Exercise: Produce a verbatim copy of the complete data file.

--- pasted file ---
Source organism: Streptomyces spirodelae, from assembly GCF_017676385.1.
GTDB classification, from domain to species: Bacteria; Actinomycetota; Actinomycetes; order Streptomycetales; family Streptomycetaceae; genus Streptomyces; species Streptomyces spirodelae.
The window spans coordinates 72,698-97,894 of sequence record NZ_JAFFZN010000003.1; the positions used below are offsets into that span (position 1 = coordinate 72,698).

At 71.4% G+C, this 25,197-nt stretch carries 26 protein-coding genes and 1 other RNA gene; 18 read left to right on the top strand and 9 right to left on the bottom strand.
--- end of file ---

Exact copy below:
Source organism: Streptomyces spirodelae, from assembly GCF_017676385.1.
GTDB classification, from domain to species: Bacteria; Actinomycetota; Actinomycetes; order Streptomycetales; family Streptomycetaceae; genus Streptomyces; species Streptomyces spirodelae.
The window spans coordinates 72,698-97,894 of sequence record NZ_JAFFZN010000003.1; the positions used below are offsets into that span (position 1 = coordinate 72,698).

At 71.4% G+C, this 25,197-nt stretch carries 26 protein-coding genes and 1 other RNA gene; 18 read left to right on the top strand and 9 right to left on the bottom strand.